Mauricio Macri assumed the presidency of Argentina a little over a year ago, on Dec. 10, 2015, intent on correcting years of mistakes by his predecessors and eager to cement his place as a leader of significance. While he has largely succeeded in the first goal, the second remains stubbornly out of reach, and efforts to build an enduring legacy will only grow more complicated in the years to come.
Macri’s surprising victory in the 2015 election—polls initially showed him likely to lose outright in October’s first round of voting—ended 12 years of rule by Nestor Kirchner and his wife, Cristina Fernandez de Kirchner. Macri’s triumph stemmed largely from his status: As the scion of a plutocratic Buenos Aires family, he was the farthest politician possible from the discredited Kirchners, small-time lawyers-cum-politicians from remote Santa Cruz.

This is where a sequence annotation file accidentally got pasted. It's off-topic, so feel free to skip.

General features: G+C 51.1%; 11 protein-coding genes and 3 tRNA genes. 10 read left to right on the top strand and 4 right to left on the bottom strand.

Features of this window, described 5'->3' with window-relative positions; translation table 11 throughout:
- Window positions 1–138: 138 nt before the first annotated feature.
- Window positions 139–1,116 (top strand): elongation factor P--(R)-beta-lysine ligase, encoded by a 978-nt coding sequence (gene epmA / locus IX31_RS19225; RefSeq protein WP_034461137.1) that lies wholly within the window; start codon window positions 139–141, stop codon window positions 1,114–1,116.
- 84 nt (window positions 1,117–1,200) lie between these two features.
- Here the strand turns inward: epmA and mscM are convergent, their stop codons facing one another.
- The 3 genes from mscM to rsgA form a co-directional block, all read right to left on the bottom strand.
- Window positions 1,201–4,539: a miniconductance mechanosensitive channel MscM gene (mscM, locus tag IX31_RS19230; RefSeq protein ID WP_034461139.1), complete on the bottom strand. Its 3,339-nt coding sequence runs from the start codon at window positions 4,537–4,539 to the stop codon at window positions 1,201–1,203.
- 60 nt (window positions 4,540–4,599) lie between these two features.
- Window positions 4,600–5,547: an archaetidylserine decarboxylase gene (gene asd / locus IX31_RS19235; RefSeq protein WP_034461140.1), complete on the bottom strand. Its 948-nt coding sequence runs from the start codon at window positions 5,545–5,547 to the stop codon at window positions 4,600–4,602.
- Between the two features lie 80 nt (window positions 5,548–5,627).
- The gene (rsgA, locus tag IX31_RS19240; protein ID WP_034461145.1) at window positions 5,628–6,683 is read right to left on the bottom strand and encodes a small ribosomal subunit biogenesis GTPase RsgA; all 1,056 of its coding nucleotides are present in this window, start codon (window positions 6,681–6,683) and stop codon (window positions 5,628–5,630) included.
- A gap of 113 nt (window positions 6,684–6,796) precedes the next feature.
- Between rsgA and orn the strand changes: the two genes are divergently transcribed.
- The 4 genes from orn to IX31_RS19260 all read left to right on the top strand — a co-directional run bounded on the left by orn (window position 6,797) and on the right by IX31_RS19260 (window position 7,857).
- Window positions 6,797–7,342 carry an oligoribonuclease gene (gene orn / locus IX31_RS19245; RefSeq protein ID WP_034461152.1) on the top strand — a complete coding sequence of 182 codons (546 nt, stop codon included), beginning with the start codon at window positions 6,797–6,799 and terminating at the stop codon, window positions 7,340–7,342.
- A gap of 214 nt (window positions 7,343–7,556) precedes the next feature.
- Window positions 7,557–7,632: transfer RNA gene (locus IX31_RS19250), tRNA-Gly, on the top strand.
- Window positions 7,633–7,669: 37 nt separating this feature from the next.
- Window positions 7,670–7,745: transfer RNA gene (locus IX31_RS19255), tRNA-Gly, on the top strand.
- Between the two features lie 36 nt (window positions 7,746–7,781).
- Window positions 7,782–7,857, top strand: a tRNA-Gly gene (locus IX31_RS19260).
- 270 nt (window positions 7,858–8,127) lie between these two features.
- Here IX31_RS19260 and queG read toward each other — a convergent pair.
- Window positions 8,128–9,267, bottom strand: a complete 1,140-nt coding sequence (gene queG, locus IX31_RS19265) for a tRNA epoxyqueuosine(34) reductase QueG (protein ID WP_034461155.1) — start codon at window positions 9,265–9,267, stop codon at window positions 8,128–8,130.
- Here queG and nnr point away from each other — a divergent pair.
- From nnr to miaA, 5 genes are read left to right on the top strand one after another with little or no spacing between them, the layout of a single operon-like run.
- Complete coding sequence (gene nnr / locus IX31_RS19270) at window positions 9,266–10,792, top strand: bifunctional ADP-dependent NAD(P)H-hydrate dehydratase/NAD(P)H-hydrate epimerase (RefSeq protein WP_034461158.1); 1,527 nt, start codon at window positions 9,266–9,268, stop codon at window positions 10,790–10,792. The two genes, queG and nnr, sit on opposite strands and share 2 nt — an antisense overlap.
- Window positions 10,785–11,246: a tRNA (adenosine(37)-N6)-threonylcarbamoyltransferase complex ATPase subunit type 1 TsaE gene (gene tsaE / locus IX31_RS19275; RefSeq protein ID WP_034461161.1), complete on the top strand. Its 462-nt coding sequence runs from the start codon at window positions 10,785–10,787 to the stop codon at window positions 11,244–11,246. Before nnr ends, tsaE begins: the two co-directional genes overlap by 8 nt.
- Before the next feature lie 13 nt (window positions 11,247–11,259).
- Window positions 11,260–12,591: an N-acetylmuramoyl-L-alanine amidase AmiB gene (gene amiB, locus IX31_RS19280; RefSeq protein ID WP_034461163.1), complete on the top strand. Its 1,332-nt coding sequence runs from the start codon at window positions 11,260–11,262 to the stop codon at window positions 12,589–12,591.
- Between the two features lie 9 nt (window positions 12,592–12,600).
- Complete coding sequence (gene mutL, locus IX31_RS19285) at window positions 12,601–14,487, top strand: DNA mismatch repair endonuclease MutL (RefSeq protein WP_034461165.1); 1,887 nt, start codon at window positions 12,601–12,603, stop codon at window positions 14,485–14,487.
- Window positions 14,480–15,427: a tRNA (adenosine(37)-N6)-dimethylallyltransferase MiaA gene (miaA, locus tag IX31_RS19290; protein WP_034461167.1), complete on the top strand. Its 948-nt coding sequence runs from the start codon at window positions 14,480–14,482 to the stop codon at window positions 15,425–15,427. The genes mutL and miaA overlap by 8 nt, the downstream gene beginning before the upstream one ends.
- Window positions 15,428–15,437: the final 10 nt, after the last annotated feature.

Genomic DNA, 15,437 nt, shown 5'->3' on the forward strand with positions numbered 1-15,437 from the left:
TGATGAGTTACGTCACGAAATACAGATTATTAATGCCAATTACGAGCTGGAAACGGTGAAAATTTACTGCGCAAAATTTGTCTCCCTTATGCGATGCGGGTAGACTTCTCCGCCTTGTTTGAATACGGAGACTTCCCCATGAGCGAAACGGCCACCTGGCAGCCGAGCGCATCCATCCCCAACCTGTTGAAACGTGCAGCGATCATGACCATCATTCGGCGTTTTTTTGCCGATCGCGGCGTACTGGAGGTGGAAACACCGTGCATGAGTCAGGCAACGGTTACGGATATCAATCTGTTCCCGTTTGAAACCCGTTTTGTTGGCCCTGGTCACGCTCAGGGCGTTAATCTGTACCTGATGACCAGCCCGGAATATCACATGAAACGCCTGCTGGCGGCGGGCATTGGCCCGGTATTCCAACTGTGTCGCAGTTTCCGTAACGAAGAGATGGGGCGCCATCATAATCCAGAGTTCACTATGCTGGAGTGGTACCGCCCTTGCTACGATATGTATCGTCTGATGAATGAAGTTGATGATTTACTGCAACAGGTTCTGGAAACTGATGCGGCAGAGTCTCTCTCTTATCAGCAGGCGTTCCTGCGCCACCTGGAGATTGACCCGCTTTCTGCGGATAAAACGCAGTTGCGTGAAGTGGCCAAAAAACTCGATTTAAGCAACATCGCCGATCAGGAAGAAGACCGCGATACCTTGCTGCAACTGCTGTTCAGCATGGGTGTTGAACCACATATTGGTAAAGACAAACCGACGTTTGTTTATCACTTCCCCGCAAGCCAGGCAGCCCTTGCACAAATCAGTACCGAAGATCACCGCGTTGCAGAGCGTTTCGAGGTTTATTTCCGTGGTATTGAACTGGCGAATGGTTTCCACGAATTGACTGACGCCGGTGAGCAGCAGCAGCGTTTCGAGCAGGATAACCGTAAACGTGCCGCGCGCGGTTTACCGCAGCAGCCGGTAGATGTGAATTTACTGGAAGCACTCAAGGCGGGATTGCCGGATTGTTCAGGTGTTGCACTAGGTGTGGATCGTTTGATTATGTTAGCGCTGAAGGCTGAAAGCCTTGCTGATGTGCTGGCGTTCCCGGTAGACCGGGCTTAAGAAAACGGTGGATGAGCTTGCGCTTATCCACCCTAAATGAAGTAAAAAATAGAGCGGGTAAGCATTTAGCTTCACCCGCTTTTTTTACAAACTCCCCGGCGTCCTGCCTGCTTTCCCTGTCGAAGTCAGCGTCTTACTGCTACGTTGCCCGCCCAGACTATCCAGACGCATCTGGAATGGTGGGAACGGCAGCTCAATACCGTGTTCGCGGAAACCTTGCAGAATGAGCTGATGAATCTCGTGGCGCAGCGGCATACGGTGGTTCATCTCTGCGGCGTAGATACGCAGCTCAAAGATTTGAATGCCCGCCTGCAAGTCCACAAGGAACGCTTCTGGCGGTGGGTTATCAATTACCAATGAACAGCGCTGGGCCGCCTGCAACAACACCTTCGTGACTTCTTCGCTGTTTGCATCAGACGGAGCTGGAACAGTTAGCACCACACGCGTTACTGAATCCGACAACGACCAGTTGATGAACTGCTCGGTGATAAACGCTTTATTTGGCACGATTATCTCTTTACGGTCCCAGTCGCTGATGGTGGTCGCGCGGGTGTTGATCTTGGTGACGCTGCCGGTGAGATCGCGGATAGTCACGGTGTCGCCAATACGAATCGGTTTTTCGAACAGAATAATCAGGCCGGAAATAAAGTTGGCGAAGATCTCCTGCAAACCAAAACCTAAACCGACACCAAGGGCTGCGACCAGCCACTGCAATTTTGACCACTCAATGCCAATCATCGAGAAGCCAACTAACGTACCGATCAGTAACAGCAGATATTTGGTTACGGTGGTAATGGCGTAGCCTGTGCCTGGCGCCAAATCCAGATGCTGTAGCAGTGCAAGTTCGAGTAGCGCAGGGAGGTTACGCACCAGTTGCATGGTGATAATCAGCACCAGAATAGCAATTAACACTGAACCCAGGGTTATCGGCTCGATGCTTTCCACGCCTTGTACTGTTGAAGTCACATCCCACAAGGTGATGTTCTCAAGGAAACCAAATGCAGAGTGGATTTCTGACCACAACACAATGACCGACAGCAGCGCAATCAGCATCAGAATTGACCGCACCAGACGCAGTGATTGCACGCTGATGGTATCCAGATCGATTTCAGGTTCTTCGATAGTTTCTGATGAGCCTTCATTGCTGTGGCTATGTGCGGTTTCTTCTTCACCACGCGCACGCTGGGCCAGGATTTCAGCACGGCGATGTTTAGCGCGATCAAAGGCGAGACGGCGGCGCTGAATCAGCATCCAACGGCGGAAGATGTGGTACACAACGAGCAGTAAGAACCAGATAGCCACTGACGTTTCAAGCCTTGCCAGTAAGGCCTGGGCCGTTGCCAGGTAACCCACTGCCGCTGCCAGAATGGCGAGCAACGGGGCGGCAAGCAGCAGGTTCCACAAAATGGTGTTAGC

For the Kirchners and their Peronist party, politics was akin to warfare. In their 12 years controlling the presidency—the first four via the late Nestor, the following eight under Cristina, with both pursuing a similar socialist-leaning program—the Kirchners sought popularity through conflict with many adversaries. That ranged from political challengers, including Macri, and protesting unions to multilateral organizations, foreign countries, multinational oil companies and, most famously, New York hedge funds. They also thumbed their nose at increasingly voluminous evidence of corruption implicating them and their closest political and business allies.